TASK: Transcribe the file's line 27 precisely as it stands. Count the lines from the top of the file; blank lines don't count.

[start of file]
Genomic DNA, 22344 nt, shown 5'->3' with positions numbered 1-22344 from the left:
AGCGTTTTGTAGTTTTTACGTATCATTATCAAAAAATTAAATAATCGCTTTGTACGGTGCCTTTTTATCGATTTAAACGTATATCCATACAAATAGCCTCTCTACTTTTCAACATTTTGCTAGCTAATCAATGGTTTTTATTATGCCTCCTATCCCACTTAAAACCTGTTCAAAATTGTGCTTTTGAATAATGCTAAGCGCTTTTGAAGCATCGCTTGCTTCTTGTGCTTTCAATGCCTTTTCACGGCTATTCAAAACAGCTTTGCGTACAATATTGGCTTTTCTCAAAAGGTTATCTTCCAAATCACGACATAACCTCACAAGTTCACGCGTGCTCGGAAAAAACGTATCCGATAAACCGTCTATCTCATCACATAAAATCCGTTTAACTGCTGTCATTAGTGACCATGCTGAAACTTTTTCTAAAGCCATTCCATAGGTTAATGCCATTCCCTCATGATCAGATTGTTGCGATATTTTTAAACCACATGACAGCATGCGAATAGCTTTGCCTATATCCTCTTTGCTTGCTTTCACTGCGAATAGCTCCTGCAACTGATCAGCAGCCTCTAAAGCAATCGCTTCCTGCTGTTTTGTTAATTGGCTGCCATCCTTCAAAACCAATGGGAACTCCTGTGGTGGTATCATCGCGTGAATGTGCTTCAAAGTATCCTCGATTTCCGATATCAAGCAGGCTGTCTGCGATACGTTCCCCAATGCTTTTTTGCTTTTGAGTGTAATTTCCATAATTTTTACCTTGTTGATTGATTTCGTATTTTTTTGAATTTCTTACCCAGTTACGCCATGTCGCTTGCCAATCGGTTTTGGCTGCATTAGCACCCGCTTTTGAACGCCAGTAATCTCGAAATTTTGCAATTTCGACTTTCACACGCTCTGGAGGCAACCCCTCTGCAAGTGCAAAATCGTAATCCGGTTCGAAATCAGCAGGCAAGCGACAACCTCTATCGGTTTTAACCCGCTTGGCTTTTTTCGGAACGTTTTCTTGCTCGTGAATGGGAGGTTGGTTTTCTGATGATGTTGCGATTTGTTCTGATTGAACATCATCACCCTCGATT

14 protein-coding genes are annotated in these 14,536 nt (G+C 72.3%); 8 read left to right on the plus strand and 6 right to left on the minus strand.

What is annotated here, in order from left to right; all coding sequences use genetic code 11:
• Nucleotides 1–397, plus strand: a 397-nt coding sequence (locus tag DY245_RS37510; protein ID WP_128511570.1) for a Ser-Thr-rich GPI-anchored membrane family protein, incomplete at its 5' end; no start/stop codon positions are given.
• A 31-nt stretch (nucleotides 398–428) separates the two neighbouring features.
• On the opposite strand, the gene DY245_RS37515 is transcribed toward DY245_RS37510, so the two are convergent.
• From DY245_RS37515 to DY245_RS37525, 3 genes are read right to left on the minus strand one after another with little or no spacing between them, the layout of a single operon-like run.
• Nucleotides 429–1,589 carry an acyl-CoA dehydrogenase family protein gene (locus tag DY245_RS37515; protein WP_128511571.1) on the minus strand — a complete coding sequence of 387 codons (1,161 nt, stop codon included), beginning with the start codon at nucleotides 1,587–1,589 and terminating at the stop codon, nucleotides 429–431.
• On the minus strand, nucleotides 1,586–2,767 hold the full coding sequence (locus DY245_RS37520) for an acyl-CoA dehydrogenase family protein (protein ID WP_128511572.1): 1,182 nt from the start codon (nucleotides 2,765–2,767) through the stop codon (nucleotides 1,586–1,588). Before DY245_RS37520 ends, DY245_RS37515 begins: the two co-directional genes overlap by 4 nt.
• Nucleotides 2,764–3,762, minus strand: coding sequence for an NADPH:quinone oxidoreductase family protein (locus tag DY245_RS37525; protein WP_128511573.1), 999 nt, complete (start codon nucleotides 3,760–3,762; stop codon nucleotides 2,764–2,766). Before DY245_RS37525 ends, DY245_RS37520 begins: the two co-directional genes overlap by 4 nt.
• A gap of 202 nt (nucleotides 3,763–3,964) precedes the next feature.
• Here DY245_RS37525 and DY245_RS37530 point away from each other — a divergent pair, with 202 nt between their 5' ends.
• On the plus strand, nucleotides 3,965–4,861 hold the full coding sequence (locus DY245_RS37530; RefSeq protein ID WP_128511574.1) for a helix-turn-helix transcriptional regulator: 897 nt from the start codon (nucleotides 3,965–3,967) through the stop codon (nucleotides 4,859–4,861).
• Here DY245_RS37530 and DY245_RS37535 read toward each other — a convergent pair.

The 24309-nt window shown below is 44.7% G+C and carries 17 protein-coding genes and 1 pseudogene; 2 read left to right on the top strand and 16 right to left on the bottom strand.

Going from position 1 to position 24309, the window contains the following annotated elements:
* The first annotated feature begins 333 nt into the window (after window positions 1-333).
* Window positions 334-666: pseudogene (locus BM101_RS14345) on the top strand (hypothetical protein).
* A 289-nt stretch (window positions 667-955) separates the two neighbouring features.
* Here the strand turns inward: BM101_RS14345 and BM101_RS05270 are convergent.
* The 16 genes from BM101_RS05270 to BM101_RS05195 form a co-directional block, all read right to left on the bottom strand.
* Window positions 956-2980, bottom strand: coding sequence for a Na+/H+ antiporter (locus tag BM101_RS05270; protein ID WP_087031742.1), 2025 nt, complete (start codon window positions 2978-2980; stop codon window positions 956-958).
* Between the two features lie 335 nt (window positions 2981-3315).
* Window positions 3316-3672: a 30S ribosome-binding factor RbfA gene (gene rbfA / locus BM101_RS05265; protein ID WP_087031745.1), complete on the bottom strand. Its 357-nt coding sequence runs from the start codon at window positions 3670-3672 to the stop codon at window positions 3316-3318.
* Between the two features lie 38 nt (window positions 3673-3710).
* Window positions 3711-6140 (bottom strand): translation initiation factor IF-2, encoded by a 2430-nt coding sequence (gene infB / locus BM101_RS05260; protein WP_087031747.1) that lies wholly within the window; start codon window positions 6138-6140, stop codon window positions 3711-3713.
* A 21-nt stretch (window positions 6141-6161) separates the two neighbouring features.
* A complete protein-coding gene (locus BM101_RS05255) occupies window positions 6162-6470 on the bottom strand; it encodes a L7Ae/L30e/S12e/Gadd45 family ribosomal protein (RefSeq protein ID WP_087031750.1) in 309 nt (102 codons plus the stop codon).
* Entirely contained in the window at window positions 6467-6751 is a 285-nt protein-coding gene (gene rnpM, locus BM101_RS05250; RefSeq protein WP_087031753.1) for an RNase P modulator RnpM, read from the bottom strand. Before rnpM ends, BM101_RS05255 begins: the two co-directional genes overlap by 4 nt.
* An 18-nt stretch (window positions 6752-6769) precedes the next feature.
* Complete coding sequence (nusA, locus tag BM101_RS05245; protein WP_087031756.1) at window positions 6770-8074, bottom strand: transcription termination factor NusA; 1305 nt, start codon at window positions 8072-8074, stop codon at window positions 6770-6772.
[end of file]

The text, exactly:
* Window positions 3711-6140 (bottom strand): translation initiation factor IF-2, encoded by a 2430-nt coding sequence (gene infB / locus BM101_RS05260; protein WP_087031747.1) that lies wholly within the window; start codon window positions 6138-6140, stop codon window positions 3711-3713.